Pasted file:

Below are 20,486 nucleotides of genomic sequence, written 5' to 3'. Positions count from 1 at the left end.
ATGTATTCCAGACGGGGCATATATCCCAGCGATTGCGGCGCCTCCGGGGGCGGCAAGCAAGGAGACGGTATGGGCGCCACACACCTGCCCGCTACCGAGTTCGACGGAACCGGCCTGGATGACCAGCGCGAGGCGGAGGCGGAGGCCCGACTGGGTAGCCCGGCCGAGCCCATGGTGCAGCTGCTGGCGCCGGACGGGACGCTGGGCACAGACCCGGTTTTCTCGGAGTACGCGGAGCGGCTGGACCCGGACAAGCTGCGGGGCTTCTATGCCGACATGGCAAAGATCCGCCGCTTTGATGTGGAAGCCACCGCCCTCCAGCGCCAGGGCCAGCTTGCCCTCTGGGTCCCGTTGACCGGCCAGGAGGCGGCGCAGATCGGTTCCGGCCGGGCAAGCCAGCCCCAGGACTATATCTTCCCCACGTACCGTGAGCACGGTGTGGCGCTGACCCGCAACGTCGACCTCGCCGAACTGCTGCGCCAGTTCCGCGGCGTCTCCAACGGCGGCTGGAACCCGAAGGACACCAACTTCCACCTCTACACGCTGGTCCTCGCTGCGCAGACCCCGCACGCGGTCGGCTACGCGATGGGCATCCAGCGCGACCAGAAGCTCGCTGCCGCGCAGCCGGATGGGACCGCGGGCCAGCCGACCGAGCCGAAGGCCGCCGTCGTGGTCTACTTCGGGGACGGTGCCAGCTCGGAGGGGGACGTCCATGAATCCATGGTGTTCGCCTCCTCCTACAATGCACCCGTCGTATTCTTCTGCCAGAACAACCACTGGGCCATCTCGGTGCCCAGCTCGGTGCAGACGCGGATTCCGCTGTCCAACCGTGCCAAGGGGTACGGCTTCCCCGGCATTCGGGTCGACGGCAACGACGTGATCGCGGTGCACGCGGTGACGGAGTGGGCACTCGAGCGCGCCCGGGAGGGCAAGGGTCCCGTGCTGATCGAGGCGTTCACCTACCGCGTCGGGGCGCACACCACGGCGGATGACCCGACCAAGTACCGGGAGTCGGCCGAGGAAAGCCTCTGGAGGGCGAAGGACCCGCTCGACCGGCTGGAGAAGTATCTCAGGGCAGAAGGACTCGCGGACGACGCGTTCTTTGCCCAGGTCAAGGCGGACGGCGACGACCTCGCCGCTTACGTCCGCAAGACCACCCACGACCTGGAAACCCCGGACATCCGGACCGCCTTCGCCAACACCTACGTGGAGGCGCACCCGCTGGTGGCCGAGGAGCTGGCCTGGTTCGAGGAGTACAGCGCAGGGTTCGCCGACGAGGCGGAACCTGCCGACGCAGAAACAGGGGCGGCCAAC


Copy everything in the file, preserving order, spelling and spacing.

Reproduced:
Below are 20,486 nucleotides of genomic sequence, written 5' to 3'. Positions count from 1 at the left end.
ATGTATTCCAGACGGGGCATATATCCCAGCGATTGCGGCGCCTCCGGGGGCGGCAAGCAAGGAGACGGTATGGGCGCCACACACCTGCCCGCTACCGAGTTCGACGGAACCGGCCTGGATGACCAGCGCGAGGCGGAGGCGGAGGCCCGACTGGGTAGCCCGGCCGAGCCCATGGTGCAGCTGCTGGCGCCGGACGGGACGCTGGGCACAGACCCGGTTTTCTCGGAGTACGCGGAGCGGCTGGACCCGGACAAGCTGCGGGGCTTCTATGCCGACATGGCAAAGATCCGCCGCTTTGATGTGGAAGCCACCGCCCTCCAGCGCCAGGGCCAGCTTGCCCTCTGGGTCCCGTTGACCGGCCAGGAGGCGGCGCAGATCGGTTCCGGCCGGGCAAGCCAGCCCCAGGACTATATCTTCCCCACGTACCGTGAGCACGGTGTGGCGCTGACCCGCAACGTCGACCTCGCCGAACTGCTGCGCCAGTTCCGCGGCGTCTCCAACGGCGGCTGGAACCCGAAGGACACCAACTTCCACCTCTACACGCTGGTCCTCGCTGCGCAGACCCCGCACGCGGTCGGCTACGCGATGGGCATCCAGCGCGACCAGAAGCTCGCTGCCGCGCAGCCGGATGGGACCGCGGGCCAGCCGACCGAGCCGAAGGCCGCCGTCGTGGTCTACTTCGGGGACGGTGCCAGCTCGGAGGGGGACGTCCATGAATCCATGGTGTTCGCCTCCTCCTACAATGCACCCGTCGTATTCTTCTGCCAGAACAACCACTGGGCCATCTCGGTGCCCAGCTCGGTGCAGACGCGGATTCCGCTGTCCAACCGTGCCAAGGGGTACGGCTTCCCCGGCATTCGGGTCGACGGCAACGACGTGATCGCGGTGCACGCGGTGACGGAGTGGGCACTCGAGCGCGCCCGGGAGGGCAAGGGTCCCGTGCTGATCGAGGCGTTCACCTACCGCGTCGGGGCGCACACCACGGCGGATGACCCGACCAAGTACCGGGAGTCGGCCGAGGAAAGCCTCTGGAGGGCGAAGGACCCGCTCGACCGGCTGGAGAAGTATCTCAGGGCAGAAGGACTCGCGGACGACGCGTTCTTTGCCCAGGTCAAGGCGGACGGCGACGACCTCGCCGCTTACGTCCGCAAGACCACCCACGACCTGGAAACCCCGGACATCCGGACCGCCTTCGCCAACACCTACGTGGAGGCGCACCCGCTGGTGGCCGAGGAGCTGGCCTGGTTCGAGGAGTACAGCGCAGGGTTCGCCGACGAGGCGGAACCTGCCGACGCAGAAACAGGGGCGGCCAAC